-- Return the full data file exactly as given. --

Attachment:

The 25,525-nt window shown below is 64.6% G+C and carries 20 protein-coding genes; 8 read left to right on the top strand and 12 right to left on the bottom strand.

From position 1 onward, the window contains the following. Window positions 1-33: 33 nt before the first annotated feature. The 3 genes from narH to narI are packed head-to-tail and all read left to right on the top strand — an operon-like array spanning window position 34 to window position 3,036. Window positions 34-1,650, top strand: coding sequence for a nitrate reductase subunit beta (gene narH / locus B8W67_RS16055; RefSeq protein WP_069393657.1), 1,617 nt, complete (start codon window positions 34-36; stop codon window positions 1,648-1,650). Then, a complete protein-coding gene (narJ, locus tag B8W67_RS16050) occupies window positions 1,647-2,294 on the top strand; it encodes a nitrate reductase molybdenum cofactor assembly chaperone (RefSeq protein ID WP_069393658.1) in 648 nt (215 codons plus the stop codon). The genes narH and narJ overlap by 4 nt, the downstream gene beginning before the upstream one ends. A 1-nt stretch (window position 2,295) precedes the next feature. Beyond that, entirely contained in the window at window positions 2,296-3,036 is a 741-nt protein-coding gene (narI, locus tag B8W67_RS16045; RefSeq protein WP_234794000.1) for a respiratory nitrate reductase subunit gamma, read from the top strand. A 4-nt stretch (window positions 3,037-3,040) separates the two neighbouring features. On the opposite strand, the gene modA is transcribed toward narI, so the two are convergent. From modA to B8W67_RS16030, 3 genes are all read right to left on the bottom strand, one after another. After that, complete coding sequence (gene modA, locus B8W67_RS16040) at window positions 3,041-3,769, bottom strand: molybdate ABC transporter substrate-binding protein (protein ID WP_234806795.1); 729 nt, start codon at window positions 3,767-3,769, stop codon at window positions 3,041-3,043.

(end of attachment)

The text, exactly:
The 25,525-nt window shown below is 64.6% G+C and carries 20 protein-coding genes; 8 read left to right on the top strand and 12 right to left on the bottom strand.

From position 1 onward, the window contains the following. Window positions 1-33: 33 nt before the first annotated feature. The 3 genes from narH to narI are packed head-to-tail and all read left to right on the top strand — an operon-like array spanning window position 34 to window position 3,036. Window positions 34-1,650, top strand: coding sequence for a nitrate reductase subunit beta (gene narH / locus B8W67_RS16055; RefSeq protein WP_069393657.1), 1,617 nt, complete (start codon window positions 34-36; stop codon window positions 1,648-1,650). Then, a complete protein-coding gene (narJ, locus tag B8W67_RS16050) occupies window positions 1,647-2,294 on the top strand; it encodes a nitrate reductase molybdenum cofactor assembly chaperone (RefSeq protein ID WP_069393658.1) in 648 nt (215 codons plus the stop codon). The genes narH and narJ overlap by 4 nt, the downstream gene beginning before the upstream one ends. A 1-nt stretch (window position 2,295) precedes the next feature. Beyond that, entirely contained in the window at window positions 2,296-3,036 is a 741-nt protein-coding gene (narI, locus tag B8W67_RS16045; RefSeq protein WP_234794000.1) for a respiratory nitrate reductase subunit gamma, read from the top strand. A 4-nt stretch (window positions 3,037-3,040) separates the two neighbouring features. On the opposite strand, the gene modA is transcribed toward narI, so the two are convergent. From modA to B8W67_RS16030, 3 genes are all read right to left on the bottom strand, one after another. After that, complete coding sequence (gene modA, locus B8W67_RS16040) at window positions 3,041-3,769, bottom strand: molybdate ABC transporter substrate-binding protein (protein ID WP_234806795.1); 729 nt, start codon at window positions 3,767-3,769, stop codon at window positions 3,041-3,043.